I was left with sharp shooting pains down my leg.  It took a year and a half of investigations and two further surgeries in 2011 to clean up the joint and realise that my rectus femoris (one of my quadriceps) had become detached from my pelvis and attached to the remnants of my old lateral shelf.   It was pinned back in its correct place attached to my pelvis.    All these operations involved opening me in the same place as my childhood scars, extending them and also some new scars. 

I was always fascinated by how proud my Consultant was by the quality of the scar, whereas I was much more concerned about whether my pain was gone.  After the complications with my left hip replacement I remember saying to my Consultant to just not worry about the scar and to just cut me as much he needed to in order to find the cause of my pain.  Pain relief was really all that mattered to me.

I met Emma Holly from Restore Therapy in between my first and second hip replacements in 2015, she had just started her Scar Therapy work and was looking for bodies to work on.  As a Pilates teacher I was intrigued by anything that could help me especially with all the restricted range of movement I had around my rectus femoris.  I had a few treatments and the results were subtle but noticeable as I had reached a plateau in terms of my strength through my quadriceps.

Roll forward a few years to 2018, a few months after the birth of my third child I was diagnosed with bowel cancer.  I had been completely pain free since my second hip replacement in 2016 and had made significant lifestyles changes to improve my health including leaving my job, retraining to be a Pilates teacher and moving to Harpenden.  I felt I should be more ‘well in myself’ than I was.  Three pregnancies and motherhood meant I was repeatedly dismissed by my GP.  I tried all sorts of alternative therapies and made big changes to my lifestyle and diet. 

Eventually by the time I was going to the toilet 30 times a day and had blood in my stool a GP eventually took notice.  My stool tests showed I had campylobacter and I was treated for a bacterial infection for 3 weeks.  It was only at the end of these 3 weeks when I was incredibly unwell that I took the plunge and asked my GP to refer me to a private gastroenterologist. 

Within a week I was booked in for a colonoscopy which identified a cancerous tumour and weeks later I was booked in for a bowel resection.  I was told it would be keyhole surgery and pretty straight forward as they thought the tumour was a T2 or T3.  However, when they went in they discovered the tumour was much bigger (a T4), it had grown outside of my sigmoid colon and attached to my rectum.  It was about the size of my first. 

I had three quarters of my sigmoid colon removed and two thirds of my rectum resulting in a scar from the top of my pubic mound to my belly button.  When I came to in the recovery room, I was screaming with pain which they referred to as ‘colic’, but I have never experienced pain like it and the days that followed were much the same.  I don’t know if they never got my pain medication quite right as I was still breastfeeding but it was unbearable.  Passing my back log of stool was a hundred times worse than birthing a baby (bad example as I quite enjoyed childbirth but you get the idea).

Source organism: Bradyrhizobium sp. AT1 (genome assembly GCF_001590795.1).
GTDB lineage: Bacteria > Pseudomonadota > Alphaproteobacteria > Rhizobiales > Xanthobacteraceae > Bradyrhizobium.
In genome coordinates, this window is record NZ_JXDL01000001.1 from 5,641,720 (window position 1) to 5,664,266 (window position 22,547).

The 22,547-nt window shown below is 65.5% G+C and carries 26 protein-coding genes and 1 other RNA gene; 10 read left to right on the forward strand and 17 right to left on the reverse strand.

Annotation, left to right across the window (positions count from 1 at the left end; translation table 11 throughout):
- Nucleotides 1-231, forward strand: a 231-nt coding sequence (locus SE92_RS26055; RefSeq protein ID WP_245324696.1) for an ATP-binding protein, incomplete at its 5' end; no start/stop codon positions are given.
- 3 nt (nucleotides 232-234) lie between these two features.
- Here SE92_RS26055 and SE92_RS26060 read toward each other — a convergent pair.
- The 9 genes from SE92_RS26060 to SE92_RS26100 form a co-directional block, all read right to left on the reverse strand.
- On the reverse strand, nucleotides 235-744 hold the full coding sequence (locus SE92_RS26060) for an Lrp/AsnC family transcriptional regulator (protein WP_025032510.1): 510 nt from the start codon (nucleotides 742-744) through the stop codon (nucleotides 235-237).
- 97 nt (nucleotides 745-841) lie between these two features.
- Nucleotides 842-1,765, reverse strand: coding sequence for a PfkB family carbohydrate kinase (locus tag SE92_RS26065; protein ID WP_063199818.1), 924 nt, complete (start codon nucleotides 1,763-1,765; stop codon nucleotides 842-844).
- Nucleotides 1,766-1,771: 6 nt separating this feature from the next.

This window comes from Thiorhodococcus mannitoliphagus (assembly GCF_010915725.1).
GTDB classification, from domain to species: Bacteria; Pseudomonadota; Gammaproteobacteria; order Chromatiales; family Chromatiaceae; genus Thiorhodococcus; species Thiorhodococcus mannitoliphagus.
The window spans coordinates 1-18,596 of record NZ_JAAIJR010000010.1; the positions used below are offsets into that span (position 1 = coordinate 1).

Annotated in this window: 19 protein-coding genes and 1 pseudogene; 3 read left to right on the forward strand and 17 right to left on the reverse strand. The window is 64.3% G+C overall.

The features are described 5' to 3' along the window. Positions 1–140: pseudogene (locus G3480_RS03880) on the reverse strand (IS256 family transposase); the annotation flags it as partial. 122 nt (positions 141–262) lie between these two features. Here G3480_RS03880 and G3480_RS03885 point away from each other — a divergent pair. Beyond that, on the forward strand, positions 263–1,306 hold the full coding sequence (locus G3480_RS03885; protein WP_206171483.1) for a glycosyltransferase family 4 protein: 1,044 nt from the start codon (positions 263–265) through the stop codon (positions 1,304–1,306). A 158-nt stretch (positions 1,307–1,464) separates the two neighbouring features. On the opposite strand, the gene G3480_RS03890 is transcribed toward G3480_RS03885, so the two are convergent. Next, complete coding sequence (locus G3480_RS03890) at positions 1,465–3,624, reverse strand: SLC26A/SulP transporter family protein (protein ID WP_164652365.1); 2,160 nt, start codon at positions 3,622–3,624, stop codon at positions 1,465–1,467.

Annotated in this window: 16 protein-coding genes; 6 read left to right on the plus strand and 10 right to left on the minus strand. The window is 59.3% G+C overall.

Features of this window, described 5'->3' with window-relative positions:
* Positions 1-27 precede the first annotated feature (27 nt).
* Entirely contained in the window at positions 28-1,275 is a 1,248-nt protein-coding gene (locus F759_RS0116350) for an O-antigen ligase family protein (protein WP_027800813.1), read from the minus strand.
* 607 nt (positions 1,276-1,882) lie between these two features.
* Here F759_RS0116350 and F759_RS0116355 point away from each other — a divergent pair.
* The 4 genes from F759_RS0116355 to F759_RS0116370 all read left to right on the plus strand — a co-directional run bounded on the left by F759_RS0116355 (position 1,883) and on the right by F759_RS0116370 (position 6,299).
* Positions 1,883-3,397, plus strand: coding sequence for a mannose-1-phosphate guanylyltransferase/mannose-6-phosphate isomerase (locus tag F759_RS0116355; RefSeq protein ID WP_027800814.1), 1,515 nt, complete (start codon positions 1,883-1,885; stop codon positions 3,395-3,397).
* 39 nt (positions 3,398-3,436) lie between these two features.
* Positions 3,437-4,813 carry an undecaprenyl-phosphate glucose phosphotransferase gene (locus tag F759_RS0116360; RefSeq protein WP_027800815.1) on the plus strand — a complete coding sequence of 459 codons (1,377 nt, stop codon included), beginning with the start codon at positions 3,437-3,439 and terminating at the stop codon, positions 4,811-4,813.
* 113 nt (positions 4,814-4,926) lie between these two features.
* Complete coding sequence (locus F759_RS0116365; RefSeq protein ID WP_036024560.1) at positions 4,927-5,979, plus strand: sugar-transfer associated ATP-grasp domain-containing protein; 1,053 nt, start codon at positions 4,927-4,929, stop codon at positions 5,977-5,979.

My recovery was and, in many ways, still is an emotional rollercoaster.  I often wonder how much your subconscious hears what is being said in the operating theatre and how much of the ‘oh dear, this is far worse than we expected’ I heard.  The pain post cancer surgery was beyond any other surgery I have ever had and the emotional fallout was huge.  Even when out of hospital my scar hurt and I felt a constant pull to the right with every step I took.   This post is not meant to directly be an advert for ScarWork but seriously, within two sessions with Emma I felt 80% better both physically in reducing that internal pull I was feeling but also I felt a subtle emotional release.  I continued to have a couple more treatment with one of her trainees, Vanessa Barker.  I volunteered at a couple of her training days and then my husband, a massage therapist, trained in ScarWork, so I can now have scar tissue massage treatments whenever I like (or when the children allow!).

I have just been through my 18 month post cancer checks.  My colonoscopy was completely clear and my CT scan and blood results were positive.   I really believe that although I wouldn’t wish what I have been through on anyone, it has brought me huge positives.  It led me to my Pilates career I absolutely love.  It has led me on a journey of wellness, self-care and being kinder to myself.  It has also encouraged me to stay clear of anything that causes me stress or anxiety and try to live for the day ahead of me.  I try to find joy in the simple things.  I also think my experiences have made me a better Pilates teacher and a better wellness coach.  I am good at listening, understanding and empathising.  A lot of people want to work with me because I understand chronic pain, I understand cancer both whilst going through treatment and also when you are living between scans and expected to carry on as normal and I also get motherhood and the daily pressures of juggling work, health concerns and a young family.